Objective of Project: To enhance the educational opportunities and improve the quality of life for students attending Sts. Peter and Paul School, within 8 weeks in Umumbo, Nigeria, we intend to: 1) Provide 40 transportable LED Lanterns so groups of students can share a light source and do homework in the evenings after the sun has set, preventing conflict between their education and their after-school chores and encouraging them to help one another learn. 2) Install a merry-go-round electricity generator and one 60 watt solar panel to supply sufficient electricity to recharge the LED lanterns. 3)Teach students about clean renewable energy through the electricity generating playground setup, LED lanterns and EPI hands-on science kits that include thermometers, measuring tapes, make-it-yourself solar cookers, magnets, compasses, solar cells and wires. This equipment will allow students to better grasp theoretical concepts of science. 4) Show the people of Umumbo how to build the solar cookers provided in the EPI science kits and use them to boil water to make it safe to drink. 5) Encourage a group of students to build their leadership skills by becoming fluent in science and sustainable energy production and help them create a presentation on these topics. 6) In the final week of the project, this group of peer educators will lead their school’s “Festival of Lights,” to celebrate and teach students, their parents and community members about the power of sunlight through the use of solar panels, the importance of clean renewable energy, and how light and clean water can be produced through the power of play.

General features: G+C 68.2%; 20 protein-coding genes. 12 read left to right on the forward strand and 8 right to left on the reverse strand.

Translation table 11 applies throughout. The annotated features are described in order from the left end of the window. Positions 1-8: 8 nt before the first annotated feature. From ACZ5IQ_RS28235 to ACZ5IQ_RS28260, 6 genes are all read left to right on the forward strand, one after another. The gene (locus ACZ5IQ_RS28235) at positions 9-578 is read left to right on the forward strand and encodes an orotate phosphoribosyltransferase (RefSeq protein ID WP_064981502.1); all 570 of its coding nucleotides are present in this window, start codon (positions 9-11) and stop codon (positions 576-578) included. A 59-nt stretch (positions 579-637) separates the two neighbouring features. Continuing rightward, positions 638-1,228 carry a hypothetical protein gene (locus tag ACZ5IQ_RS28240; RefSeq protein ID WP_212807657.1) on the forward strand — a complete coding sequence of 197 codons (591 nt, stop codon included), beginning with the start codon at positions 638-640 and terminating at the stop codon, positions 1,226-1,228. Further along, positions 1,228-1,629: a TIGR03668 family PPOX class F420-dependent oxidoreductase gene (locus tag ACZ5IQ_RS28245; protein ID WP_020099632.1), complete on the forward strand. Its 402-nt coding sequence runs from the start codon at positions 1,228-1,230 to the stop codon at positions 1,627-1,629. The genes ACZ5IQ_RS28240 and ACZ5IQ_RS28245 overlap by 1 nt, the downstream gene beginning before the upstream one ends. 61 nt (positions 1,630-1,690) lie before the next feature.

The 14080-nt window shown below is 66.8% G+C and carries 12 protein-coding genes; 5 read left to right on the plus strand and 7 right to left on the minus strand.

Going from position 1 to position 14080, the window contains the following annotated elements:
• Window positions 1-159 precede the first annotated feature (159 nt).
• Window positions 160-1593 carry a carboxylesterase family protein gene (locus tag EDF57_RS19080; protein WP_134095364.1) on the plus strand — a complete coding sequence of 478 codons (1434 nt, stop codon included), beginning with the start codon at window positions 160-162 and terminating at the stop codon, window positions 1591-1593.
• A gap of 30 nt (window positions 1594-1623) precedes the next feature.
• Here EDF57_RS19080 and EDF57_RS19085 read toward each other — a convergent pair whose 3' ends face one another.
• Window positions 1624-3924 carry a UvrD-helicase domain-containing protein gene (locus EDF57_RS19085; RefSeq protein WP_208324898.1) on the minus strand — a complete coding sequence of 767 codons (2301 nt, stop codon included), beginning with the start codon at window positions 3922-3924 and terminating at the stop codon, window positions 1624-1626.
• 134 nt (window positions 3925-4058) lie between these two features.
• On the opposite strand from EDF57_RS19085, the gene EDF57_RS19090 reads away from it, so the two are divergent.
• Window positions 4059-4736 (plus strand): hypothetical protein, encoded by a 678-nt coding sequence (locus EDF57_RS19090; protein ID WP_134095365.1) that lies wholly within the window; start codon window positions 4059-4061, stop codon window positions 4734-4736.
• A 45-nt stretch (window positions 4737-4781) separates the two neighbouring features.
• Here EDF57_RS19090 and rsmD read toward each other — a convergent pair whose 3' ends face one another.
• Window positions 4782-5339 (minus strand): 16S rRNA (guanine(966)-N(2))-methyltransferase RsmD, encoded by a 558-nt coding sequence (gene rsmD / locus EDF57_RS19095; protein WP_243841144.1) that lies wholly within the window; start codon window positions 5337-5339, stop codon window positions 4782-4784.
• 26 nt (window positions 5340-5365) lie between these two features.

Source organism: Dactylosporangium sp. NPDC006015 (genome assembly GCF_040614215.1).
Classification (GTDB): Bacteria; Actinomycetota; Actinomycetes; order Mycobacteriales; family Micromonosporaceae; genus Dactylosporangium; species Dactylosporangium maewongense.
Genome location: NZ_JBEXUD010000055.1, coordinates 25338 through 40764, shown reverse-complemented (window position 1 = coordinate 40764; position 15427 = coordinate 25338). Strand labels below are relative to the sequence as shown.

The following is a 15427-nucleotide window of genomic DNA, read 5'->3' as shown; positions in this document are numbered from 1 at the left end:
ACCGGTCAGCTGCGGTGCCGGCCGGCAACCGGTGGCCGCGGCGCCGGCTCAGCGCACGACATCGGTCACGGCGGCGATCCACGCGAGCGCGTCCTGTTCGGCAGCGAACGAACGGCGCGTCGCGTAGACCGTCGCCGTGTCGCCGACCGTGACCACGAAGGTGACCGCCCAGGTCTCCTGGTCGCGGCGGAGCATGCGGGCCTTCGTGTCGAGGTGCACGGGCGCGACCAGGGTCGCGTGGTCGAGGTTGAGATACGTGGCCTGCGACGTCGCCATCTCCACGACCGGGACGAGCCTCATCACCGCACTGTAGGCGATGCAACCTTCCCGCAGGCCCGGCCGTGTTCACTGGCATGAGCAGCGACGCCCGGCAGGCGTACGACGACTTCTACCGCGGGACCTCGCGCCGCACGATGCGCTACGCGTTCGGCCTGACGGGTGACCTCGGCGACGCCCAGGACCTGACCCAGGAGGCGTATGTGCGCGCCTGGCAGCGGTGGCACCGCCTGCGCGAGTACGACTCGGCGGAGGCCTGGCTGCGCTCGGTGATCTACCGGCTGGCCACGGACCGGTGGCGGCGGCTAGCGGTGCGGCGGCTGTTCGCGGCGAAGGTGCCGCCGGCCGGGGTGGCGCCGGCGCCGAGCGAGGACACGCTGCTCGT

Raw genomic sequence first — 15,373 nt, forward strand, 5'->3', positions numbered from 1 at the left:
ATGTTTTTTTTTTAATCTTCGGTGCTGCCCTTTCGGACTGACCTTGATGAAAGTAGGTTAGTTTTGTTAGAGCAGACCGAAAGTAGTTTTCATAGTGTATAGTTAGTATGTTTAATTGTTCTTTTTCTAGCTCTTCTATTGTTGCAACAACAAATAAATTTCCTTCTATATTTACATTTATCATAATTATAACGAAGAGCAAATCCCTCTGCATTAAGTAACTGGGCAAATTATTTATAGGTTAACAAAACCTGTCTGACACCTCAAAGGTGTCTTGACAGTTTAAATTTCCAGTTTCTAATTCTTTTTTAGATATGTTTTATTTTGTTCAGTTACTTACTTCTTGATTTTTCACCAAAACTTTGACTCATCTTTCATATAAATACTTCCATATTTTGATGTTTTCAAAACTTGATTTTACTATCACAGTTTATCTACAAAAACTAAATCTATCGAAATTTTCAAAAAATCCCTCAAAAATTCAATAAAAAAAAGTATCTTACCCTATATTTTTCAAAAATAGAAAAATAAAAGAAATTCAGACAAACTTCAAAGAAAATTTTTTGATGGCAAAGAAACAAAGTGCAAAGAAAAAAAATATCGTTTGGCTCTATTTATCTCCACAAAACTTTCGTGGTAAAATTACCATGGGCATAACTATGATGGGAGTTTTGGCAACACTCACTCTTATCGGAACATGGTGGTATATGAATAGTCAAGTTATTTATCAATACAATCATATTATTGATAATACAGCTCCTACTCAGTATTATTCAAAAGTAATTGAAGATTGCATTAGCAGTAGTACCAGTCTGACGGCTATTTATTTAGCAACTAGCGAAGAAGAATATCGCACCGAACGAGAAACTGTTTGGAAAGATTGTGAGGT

Implementation and Timeline:
To accomplish the objectives described above, we will work with EPI to purchase and install the “Light Through Play” electricity generating system in Umumbo, Nigeria. After we applied on Sts. Peter and Paul’s behalf, EPI agreed to sell its system to Sts. Peter and Paul for the cost of production and recognize them as a member of the Partnership for Play program. An EPI country coordinator in Ghana will travel to Sts. Peter and Paul to oversee the successful installation of the EPI equipment, which is estimated to take four hours. We will contract Cargo-Link International to transport the EPI system in two pieces (one weighing 500 lbs and one weighing 300 lbs, and each measuring 40 cubic feet) from Philadelphia to Lagos, Nigeria, which will take approximately 60 days. Airplane tickets from Chicago, IL to Lagos, Nigeria will be booked so that we will arrive prior to the expected date of delivery of the EPI system by Cargo Link International and can get it through customs. We will design activities for the leadership retreat for student peer educators, and prepare a presentation to give to the school after the EPI system is installed, detailing the use and purpose of the EPI system, including science kit demonstrations, current energy production methods used around the world, and how the EPI system creates energy in a cleaner, more sustainable way, as well as why this is important.